• "Kaishounachi" (not his real name, but an epithet roughly translating to "Useless Bum"), boyfriend of Ebichu's owner the O.L., in Oruchuban Ebichu.
  • In REC, Matsumaru is an ordinary salaryman (he's an up-and-rising copyrighter who pitched a couple of successful advertising campaigns for a snack-food maker, and was made to work even harder for that) who falls in love with an aspiring voice actress.
  • Ataru's dad in Urusei Yatsura is the typical Salaryman: working long hours and worrying about the mortgage, especially since his house is routinely destroyed.
  • Special Duty Combat Unit Shinesman is a parody of Sentai shows that focuses on a Five-Man Band of salarymen... who save the world.
  • The protagonist of If I See You In My Dreams, Masao Fuguno, is a stereotypical salaryman trying to earn his way as a salesman. Unfortunately, his extreme changes of mood, and the fact that those changes are tied to how his relationship with his love interest is going, conspire against his success.
  • The first time Karin Maaka uses her vampiric abilities, she does it on a salaryman in the park after school. Kenta Usui (her love interest) stumbles upon her on his way home, and thinks that she's trying to put the moves on him.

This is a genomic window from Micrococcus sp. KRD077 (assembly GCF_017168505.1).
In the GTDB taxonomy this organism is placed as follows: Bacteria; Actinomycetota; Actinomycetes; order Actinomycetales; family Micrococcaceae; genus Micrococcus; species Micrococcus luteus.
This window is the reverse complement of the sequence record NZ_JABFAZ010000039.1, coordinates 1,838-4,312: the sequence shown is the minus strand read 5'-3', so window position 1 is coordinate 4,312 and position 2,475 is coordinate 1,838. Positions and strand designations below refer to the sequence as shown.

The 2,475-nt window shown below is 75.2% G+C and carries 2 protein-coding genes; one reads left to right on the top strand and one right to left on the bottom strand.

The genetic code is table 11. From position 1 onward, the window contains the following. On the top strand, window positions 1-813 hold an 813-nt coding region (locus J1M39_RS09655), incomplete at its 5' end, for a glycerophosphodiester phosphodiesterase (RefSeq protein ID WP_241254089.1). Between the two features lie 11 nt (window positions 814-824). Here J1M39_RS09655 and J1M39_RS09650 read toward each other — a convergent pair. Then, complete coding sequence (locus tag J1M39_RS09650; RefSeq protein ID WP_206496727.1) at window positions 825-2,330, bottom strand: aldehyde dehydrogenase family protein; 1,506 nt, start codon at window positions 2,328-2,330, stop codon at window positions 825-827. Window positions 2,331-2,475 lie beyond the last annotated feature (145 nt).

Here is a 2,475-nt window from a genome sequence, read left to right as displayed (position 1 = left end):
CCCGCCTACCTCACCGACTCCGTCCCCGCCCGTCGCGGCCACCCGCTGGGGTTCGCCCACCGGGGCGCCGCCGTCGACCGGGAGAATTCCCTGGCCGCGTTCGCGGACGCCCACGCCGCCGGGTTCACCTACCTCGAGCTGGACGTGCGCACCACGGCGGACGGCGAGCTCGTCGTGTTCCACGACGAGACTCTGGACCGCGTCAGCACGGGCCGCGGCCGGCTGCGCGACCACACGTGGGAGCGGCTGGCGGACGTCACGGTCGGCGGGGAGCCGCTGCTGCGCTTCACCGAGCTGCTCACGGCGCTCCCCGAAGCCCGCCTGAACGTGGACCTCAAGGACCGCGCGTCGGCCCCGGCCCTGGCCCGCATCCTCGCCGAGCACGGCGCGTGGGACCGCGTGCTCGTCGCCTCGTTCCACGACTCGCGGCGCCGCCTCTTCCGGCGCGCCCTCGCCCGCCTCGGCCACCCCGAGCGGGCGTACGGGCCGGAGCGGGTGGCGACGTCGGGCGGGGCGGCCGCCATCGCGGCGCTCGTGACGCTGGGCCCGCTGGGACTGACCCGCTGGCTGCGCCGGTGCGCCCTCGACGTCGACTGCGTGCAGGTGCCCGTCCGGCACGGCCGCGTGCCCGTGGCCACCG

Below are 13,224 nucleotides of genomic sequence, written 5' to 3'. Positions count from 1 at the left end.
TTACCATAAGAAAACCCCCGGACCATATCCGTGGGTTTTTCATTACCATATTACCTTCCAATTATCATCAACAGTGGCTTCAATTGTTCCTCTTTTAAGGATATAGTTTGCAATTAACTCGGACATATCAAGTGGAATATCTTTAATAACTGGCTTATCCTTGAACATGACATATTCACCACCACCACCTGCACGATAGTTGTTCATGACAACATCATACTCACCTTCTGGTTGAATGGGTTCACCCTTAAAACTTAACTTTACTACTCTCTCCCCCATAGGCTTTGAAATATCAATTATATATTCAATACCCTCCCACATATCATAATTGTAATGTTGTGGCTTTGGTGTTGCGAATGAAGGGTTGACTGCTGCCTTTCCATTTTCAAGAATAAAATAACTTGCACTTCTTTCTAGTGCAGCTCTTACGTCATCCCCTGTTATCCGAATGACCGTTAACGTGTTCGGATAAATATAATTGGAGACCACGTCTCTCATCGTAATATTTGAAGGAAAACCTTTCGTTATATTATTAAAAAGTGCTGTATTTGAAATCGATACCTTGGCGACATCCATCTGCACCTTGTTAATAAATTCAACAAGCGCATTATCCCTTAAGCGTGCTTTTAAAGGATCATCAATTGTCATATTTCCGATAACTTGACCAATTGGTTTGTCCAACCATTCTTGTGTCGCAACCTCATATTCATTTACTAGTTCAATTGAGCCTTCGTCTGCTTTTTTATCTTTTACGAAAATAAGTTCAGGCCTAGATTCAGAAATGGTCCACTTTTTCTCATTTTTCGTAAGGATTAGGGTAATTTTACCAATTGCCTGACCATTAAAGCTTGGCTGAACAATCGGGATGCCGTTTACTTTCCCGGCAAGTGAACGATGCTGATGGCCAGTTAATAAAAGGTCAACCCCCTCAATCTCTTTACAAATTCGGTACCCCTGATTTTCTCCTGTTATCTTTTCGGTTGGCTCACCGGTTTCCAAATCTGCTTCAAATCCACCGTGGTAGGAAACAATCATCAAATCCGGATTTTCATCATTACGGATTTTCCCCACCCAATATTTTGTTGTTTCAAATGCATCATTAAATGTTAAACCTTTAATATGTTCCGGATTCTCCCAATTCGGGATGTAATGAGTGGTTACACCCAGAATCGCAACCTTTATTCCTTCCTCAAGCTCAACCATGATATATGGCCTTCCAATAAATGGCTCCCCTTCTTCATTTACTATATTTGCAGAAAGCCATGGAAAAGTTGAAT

• Patlabor: Shinshi used to work for a software company, prior to joining the SVU2. One of the later episodes of "The Mobile Police" continuity had him contemplate leaving the force, when he was offered a management position at an up and coming computer firm. But he decided he'd rather be a public servant and politely declined the offer.
  • After the Big Bad Yoshikage Kira switches bodies in the later part of JoJo's Bizarre Adventure: Diamond is Unbreakable, he is forced to assume his new identity's role as one of these, which isn't as dissimilar to his original job. His job as a salesman was pretty much the same and he only did just enough to live well but not so much that he stood out enough to get promotions or anything of that sort.
  • Albireo of .hack//AI Buster. AI_Buster_2 reveals that his eventual collapse at work was explained as overworking, rather than what actually happened (Data Drain).
  • The director Matsuan, his assistant Densuke, and the public-relations man Katchin, in Android Announcer Maico 2010.
  • One half of the main couple in Little House with an Orange Roof is Shotaro, whose utter dedication to his work caused his ignored wife to leave him and his two sons. When he winds up having to share a home with a woman and her two daughters, he begins to re-evaluate why that was so important to him.